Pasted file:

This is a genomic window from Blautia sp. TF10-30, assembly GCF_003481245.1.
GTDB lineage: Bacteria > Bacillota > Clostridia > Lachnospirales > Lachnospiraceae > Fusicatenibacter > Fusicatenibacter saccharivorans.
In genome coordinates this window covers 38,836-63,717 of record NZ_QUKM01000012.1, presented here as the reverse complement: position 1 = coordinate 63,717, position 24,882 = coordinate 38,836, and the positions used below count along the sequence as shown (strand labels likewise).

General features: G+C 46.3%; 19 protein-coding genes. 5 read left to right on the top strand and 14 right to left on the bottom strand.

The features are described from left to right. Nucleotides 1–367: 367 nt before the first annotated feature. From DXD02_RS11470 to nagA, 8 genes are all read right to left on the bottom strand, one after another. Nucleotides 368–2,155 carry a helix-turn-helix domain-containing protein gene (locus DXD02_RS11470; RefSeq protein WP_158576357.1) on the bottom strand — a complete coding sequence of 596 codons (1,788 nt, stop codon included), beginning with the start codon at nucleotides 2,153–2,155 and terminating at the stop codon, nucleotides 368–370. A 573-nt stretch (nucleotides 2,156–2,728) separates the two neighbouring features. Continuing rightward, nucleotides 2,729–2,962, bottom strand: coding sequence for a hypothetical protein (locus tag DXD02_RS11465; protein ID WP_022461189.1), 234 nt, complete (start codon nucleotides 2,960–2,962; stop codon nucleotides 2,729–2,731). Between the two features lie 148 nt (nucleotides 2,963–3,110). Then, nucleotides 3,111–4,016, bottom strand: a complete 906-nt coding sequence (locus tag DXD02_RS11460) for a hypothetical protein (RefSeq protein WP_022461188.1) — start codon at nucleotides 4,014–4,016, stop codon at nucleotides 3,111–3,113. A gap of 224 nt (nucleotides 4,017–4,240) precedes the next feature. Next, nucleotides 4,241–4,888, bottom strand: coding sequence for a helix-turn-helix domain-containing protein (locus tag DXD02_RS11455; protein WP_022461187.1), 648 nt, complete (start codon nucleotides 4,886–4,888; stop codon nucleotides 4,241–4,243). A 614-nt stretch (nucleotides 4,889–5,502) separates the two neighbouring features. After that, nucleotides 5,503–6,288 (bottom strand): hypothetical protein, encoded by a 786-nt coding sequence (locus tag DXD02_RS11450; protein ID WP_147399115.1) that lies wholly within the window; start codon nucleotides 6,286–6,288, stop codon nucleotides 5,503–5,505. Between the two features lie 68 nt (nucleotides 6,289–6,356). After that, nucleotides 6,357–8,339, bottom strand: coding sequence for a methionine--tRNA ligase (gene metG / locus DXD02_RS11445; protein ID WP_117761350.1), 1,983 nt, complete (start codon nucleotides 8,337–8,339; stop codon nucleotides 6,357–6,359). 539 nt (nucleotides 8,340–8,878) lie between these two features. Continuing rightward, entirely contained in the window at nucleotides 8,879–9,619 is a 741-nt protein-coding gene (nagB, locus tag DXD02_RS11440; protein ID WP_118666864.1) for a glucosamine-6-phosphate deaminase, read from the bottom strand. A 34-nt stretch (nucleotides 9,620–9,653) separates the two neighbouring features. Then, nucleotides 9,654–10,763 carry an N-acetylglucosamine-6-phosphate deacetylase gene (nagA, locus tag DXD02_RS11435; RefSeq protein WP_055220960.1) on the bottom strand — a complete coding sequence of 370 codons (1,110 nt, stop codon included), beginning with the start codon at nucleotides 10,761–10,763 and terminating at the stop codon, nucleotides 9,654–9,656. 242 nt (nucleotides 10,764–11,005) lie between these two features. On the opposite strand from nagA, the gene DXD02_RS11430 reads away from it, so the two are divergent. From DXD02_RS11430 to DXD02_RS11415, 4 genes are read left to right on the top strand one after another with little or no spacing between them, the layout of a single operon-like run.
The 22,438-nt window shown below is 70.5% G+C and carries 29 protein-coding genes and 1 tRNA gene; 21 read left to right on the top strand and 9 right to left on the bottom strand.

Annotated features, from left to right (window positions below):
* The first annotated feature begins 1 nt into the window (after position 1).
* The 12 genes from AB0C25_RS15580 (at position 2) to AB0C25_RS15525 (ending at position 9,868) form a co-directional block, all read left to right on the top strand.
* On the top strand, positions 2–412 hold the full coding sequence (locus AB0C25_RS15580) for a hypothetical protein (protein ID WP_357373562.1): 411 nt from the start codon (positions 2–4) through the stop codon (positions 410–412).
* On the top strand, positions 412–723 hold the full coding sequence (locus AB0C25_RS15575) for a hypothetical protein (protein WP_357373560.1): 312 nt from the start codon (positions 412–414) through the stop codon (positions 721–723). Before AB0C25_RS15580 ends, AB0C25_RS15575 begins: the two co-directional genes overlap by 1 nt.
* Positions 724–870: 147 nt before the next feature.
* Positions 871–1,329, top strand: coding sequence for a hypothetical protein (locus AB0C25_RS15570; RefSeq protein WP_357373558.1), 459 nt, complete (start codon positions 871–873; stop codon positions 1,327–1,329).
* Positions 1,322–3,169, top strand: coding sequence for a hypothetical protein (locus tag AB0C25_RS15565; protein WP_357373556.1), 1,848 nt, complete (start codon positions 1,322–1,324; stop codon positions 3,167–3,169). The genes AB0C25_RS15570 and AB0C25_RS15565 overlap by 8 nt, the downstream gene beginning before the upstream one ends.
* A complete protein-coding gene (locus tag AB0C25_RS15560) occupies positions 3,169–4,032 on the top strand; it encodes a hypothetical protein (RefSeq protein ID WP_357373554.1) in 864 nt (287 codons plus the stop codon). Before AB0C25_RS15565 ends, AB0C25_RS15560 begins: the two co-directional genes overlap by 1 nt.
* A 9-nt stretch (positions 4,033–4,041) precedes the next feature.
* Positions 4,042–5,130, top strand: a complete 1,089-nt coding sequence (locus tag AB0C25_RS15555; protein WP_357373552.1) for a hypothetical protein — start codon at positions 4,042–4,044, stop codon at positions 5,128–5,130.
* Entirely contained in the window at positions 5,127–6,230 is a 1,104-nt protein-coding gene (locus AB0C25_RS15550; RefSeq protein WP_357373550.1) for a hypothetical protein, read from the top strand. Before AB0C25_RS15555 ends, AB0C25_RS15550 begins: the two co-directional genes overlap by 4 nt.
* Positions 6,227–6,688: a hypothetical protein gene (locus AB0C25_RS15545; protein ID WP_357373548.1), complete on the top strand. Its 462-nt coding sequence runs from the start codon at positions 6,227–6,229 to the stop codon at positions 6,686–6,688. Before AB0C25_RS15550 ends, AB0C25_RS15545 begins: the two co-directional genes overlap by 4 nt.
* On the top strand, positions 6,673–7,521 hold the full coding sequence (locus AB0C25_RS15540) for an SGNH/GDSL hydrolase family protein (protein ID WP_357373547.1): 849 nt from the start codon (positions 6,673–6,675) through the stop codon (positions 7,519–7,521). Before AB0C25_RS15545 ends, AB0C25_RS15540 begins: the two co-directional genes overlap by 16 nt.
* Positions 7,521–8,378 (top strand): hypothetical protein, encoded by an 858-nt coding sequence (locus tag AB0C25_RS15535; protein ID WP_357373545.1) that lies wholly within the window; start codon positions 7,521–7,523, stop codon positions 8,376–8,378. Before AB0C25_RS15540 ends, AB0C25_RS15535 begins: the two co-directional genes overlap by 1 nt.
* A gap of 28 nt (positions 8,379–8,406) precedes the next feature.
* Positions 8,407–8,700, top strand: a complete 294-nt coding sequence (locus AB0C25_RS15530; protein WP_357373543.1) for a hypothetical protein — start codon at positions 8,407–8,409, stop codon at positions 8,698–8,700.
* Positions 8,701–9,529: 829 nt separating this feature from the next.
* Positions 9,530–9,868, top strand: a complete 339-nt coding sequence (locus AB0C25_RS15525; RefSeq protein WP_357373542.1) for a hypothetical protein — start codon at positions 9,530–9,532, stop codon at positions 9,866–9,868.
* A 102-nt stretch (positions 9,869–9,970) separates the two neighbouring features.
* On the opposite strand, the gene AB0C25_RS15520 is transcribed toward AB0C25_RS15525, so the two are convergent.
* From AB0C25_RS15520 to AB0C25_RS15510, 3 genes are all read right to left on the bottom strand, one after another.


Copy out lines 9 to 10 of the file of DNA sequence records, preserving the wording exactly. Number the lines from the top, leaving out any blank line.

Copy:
* The 12 genes from AB0C25_RS15580 (at position 2) to AB0C25_RS15525 (ending at position 9,868) form a co-directional block, all read left to right on the top strand.
* On the top strand, positions 2–412 hold the full coding sequence (locus AB0C25_RS15580) for a hypothetical protein (protein ID WP_357373562.1): 411 nt from the start codon (positions 2–4) through the stop codon (positions 410–412).